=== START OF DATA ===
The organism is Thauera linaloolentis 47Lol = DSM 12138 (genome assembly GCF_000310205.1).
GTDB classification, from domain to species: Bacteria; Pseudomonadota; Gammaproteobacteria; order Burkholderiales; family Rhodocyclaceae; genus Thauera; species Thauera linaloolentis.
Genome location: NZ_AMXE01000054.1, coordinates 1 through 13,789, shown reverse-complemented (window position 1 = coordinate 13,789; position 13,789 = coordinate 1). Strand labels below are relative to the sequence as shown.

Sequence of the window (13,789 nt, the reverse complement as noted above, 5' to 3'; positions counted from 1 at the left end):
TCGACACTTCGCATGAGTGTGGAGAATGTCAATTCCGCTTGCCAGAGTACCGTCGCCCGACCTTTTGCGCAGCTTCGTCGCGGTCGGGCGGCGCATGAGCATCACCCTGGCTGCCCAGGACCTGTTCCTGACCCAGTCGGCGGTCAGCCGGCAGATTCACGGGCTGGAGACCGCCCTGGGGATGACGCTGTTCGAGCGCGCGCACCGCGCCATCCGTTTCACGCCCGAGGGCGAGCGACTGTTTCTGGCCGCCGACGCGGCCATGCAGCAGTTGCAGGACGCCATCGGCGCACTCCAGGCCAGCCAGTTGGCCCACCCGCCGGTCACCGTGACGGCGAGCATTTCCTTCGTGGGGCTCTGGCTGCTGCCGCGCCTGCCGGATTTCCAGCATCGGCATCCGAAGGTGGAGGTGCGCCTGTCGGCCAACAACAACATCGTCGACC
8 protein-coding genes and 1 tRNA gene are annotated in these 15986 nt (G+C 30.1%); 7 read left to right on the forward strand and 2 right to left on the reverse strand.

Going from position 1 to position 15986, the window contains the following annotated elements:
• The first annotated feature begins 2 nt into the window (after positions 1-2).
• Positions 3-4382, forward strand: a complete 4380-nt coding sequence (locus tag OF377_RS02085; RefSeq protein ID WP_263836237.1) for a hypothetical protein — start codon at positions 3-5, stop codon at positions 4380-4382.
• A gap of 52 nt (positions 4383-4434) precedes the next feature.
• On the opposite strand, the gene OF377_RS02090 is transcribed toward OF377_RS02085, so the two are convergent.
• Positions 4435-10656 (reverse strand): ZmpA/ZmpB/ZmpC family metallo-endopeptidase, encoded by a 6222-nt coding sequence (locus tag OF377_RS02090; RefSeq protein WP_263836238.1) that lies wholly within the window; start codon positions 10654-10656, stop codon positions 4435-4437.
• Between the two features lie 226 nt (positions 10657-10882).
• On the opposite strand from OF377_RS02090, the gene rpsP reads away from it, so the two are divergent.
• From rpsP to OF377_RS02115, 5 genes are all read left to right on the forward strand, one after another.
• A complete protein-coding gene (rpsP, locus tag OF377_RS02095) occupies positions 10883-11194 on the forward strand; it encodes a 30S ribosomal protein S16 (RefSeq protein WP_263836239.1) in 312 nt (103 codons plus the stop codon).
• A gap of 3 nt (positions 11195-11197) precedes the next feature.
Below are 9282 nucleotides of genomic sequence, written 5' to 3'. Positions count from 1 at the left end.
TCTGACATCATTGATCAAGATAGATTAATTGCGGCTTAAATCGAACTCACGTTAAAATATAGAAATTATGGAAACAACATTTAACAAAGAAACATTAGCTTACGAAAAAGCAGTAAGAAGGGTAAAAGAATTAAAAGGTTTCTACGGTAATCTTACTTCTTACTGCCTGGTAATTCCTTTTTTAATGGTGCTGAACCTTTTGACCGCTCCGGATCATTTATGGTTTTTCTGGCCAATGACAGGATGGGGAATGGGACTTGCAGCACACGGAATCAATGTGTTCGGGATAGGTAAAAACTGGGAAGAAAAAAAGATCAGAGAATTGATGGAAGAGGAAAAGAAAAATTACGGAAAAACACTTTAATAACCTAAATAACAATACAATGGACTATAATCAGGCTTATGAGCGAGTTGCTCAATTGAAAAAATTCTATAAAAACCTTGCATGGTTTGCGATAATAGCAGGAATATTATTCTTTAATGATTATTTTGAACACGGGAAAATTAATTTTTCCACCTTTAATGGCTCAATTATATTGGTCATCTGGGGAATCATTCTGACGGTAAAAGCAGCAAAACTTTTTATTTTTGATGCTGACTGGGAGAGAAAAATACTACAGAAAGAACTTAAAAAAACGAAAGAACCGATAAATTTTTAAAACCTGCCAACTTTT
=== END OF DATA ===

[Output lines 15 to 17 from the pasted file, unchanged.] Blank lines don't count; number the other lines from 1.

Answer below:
• From rpsP to OF377_RS02115, 5 genes are all read left to right on the forward strand, one after another.
• A complete protein-coding gene (rpsP, locus tag OF377_RS02095) occupies positions 10883-11194 on the forward strand; it encodes a 30S ribosomal protein S16 (RefSeq protein WP_263836239.1) in 312 nt (103 codons plus the stop codon).
• A gap of 3 nt (positions 11195-11197) precedes the next feature.